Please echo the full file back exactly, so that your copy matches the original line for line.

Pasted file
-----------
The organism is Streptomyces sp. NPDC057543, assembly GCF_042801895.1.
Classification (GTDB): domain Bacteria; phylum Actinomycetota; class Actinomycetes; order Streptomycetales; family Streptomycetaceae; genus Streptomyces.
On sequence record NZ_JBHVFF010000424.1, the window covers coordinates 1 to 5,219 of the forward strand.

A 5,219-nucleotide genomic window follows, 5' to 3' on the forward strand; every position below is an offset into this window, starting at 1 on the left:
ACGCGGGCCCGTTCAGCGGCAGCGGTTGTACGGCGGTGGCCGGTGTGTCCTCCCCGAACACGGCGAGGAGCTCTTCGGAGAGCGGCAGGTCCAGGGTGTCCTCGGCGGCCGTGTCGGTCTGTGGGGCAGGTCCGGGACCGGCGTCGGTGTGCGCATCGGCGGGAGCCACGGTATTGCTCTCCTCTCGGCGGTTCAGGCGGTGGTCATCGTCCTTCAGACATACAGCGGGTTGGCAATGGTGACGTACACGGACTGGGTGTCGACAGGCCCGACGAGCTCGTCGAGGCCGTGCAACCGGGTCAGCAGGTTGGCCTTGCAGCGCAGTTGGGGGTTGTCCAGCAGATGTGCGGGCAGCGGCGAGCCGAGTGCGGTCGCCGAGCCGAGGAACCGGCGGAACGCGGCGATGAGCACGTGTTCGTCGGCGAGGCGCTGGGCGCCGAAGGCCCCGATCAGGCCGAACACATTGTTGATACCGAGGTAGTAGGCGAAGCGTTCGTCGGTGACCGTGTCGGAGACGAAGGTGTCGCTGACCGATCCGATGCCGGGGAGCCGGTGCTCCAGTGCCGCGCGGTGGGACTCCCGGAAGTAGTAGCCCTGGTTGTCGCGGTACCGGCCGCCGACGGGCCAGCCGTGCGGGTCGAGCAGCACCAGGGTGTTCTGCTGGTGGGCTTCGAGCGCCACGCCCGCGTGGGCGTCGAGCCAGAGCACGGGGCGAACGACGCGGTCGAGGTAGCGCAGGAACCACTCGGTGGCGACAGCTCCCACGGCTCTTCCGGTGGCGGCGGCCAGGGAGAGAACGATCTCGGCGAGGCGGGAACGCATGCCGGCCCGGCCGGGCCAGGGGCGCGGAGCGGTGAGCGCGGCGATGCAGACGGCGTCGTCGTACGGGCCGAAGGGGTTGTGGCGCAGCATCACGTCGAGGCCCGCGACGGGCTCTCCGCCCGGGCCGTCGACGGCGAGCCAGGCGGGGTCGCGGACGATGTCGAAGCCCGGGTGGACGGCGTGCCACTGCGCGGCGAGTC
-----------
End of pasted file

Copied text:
The organism is Streptomyces sp. NPDC057543, assembly GCF_042801895.1.
Classification (GTDB): domain Bacteria; phylum Actinomycetota; class Actinomycetes; order Streptomycetales; family Streptomycetaceae; genus Streptomyces.
On sequence record NZ_JBHVFF010000424.1, the window covers coordinates 1 to 5,219 of the forward strand.

A 5,219-nucleotide genomic window follows, 5' to 3' on the forward strand; every position below is an offset into this window, starting at 1 on the left:
ACGCGGGCCCGTTCAGCGGCAGCGGTTGTACGGCGGTGGCCGGTGTGTCCTCCCCGAACACGGCGAGGAGCTCTTCGGAGAGCGGCAGGTCCAGGGTGTCCTCGGCGGCCGTGTCGGTCTGTGGGGCAGGTCCGGGACCGGCGTCGGTGTGCGCATCGGCGGGAGCCACGGTATTGCTCTCCTCTCGGCGGTTCAGGCGGTGGTCATCGTCCTTCAGACATACAGCGGGTTGGCAATGGTGACGTACACGGACTGGGTGTCGACAGGCCCGACGAGCTCGTCGAGGCCGTGCAACCGGGTCAGCAGGTTGGCCTTGCAGCGCAGTTGGGGGTTGTCCAGCAGATGTGCGGGCAGCGGCGAGCCGAGTGCGGTCGCCGAGCCGAGGAACCGGCGGAACGCGGCGATGAGCACGTGTTCGTCGGCGAGGCGCTGGGCGCCGAAGGCCCCGATCAGGCCGAACACATTGTTGATACCGAGGTAGTAGGCGAAGCGTTCGTCGGTGACCGTGTCGGAGACGAAGGTGTCGCTGACCGATCCGATGCCGGGGAGCCGGTGCTCCAGTGCCGCGCGGTGGGACTCCCGGAAGTAGTAGCCCTGGTTGTCGCGGTACCGGCCGCCGACGGGCCAGCCGTGCGGGTCGAGCAGCACCAGGGTGTTCTGCTGGTGGGCTTCGAGCGCCACGCCCGCGTGGGCGTCGAGCCAGAGCACGGGGCGAACGACGCGGTCGAGGTAGCGCAGGAACCACTCGGTGGCGACAGCTCCCACGGCTCTTCCGGTGGCGGCGGCCAGGGAGAGAACGATCTCGGCGAGGCGGGAACGCATGCCGGCCCGGCCGGGCCAGGGGCGCGGAGCGGTGAGCGCGGCGATGCAGACGGCGTCGTCGTACGGGCCGAAGGGGTTGTGGCGCAGCATCACGTCGAGGCCCGCGACGGGCTCTCCGCCCGGGCCGTCGACGGCGAGCCAGGCGGGGTCGCGGACGATGTCGAAGCCCGGGTGGACGGCGTGCCACTGCGCGGCGAGTC